The ‘Going for Gold’ GSF Training Programme is designed to give a new impetus to delivering high quality end of life care in primary care. It helps attain local and national policy targets, including NICE Standards, encourages cross-boundary working, and helps reduce avoidable hospitalisation leading to cost savings. There are four one-hour lunchtime sessions required as a team, with introduction and follow up, plus homework in between.
There are 3 learning outcomes for each session, linked to the NICE/Quality Markers, with practical illustrations and exercises to help self-reflection and action planning. This is via DVD Distance Leaning or on the GSF Virtual Learning Zone.
Meeting targets & Quality Markers
The programme helps you meet your DH Quality Markers, QIPP targets, EOLC NICE standards, and many local CQUIN targets and other local targets.
How and where training is delivered
The training is delivered within the practice using the resources either in hard copy, DVD or on the GSF Virtual Learning Zone. The filmed sessions include activities for the team to stop and interact, planning their own development at their own pace.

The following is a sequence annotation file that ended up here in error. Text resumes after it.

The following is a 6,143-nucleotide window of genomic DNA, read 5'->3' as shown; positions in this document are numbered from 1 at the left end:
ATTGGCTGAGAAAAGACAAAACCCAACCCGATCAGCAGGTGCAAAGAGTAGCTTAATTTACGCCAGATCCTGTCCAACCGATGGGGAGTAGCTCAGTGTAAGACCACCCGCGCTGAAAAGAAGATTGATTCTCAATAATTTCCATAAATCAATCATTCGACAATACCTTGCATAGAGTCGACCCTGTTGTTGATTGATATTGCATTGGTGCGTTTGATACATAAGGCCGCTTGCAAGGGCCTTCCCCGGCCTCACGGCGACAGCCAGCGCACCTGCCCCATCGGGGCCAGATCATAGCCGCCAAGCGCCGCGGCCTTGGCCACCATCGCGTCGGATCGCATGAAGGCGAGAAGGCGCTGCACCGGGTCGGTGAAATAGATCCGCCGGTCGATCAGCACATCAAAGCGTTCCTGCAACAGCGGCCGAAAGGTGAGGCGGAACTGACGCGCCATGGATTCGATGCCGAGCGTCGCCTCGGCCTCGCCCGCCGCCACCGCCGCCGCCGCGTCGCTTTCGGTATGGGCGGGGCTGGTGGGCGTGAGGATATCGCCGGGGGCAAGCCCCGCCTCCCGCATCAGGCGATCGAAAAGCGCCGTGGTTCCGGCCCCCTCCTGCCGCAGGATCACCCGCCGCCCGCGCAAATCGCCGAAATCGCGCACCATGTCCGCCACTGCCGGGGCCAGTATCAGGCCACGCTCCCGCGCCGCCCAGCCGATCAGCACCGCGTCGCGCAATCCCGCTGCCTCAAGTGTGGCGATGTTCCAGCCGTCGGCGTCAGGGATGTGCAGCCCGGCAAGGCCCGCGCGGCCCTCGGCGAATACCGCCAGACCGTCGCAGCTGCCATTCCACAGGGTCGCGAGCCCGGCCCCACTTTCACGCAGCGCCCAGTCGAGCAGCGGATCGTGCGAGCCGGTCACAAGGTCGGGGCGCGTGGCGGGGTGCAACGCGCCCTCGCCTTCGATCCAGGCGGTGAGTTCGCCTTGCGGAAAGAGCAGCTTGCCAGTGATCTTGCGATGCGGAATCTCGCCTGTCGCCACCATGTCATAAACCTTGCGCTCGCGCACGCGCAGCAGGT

There is an option of GSF in a day launch workshop. This is a good way to launch GSF and is a very popular full or half day crash workshop, led by the GSF Central Team, covering the key elements of the programme. This is an enjoyable interactive way to convey the key messages and enables teams to return to their practices informed and ready to get going.
The comprehensive programme includes everything required to run the training in your practice covering 6 sessions over about 6 months.
Benefits and outcomes
- Improved delivery of high quality patient care aligned to patient choices
- More dying in preferred place - more home deaths, fewer in hospital
- Improved cost effectiveness by reducing hospital admissions and bed days
- Improved identification, co-ordination and earlier planning of care
- More patients with advance care planning discussions
- Workload- practice teams working ‘smarter’, life easier and more satisfying